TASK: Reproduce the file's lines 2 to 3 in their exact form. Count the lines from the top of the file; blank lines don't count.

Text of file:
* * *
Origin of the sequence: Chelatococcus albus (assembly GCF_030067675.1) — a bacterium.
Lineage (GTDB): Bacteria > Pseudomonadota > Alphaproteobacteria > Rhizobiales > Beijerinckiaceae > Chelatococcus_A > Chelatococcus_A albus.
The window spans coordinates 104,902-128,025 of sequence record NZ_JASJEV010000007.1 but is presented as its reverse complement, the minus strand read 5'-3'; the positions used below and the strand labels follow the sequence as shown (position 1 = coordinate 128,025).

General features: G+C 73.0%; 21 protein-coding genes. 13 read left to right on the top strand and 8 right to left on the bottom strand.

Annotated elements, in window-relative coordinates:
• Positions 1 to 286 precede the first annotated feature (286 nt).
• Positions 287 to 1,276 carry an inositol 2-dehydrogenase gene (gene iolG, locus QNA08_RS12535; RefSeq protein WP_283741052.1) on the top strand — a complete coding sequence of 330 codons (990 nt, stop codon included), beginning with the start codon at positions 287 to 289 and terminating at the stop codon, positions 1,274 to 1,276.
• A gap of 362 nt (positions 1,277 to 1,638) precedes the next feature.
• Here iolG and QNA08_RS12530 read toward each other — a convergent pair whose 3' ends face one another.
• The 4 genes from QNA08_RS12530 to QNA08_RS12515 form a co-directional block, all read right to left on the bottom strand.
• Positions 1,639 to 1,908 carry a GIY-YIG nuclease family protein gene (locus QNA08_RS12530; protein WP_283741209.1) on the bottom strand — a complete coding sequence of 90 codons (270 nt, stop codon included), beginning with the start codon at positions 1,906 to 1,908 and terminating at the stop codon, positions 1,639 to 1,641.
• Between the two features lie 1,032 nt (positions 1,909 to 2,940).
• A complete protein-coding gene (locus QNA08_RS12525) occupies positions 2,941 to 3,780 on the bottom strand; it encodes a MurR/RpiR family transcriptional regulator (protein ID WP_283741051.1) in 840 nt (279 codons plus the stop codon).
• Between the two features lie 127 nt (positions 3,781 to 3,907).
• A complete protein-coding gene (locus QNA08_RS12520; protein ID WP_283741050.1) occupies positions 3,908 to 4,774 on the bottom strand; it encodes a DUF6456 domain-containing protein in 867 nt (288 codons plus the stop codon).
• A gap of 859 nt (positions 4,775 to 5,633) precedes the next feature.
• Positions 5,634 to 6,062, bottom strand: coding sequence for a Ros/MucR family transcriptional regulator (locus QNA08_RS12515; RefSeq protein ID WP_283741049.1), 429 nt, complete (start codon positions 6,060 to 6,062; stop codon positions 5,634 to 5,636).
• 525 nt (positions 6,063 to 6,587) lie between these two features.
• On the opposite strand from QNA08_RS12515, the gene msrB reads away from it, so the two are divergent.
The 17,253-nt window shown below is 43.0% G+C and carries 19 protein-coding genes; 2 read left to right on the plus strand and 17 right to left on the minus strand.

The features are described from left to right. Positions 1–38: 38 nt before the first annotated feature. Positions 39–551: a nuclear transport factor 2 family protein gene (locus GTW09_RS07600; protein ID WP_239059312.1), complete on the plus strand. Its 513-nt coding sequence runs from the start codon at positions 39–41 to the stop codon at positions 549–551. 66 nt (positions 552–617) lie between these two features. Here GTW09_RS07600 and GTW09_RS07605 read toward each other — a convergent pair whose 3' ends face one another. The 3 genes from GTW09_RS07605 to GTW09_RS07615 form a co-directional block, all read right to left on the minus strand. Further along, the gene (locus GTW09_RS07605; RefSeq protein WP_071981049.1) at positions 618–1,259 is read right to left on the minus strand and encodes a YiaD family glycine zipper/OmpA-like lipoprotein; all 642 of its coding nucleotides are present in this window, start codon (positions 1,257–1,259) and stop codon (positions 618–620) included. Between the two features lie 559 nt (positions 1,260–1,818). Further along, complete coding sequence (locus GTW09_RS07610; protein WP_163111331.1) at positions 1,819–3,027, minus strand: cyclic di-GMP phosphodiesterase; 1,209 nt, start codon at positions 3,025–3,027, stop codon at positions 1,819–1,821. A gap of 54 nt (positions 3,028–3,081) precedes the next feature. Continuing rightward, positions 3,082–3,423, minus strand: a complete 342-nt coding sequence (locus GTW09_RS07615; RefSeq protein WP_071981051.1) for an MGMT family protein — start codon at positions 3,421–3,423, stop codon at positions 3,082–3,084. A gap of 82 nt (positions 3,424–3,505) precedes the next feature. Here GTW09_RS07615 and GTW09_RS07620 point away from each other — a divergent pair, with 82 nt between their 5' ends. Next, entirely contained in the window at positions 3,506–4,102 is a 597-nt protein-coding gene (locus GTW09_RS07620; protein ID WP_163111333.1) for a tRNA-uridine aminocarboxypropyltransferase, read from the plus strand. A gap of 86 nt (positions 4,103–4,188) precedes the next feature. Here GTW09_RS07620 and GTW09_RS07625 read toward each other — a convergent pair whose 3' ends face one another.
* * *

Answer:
Lineage (GTDB): Bacteria > Pseudomonadota > Alphaproteobacteria > Rhizobiales > Beijerinckiaceae > Chelatococcus_A > Chelatococcus_A albus.
The window spans coordinates 104,902-128,025 of sequence record NZ_JASJEV010000007.1 but is presented as its reverse complement, the minus strand read 5'-3'; the positions used below and the strand labels follow the sequence as shown (position 1 = coordinate 128,025).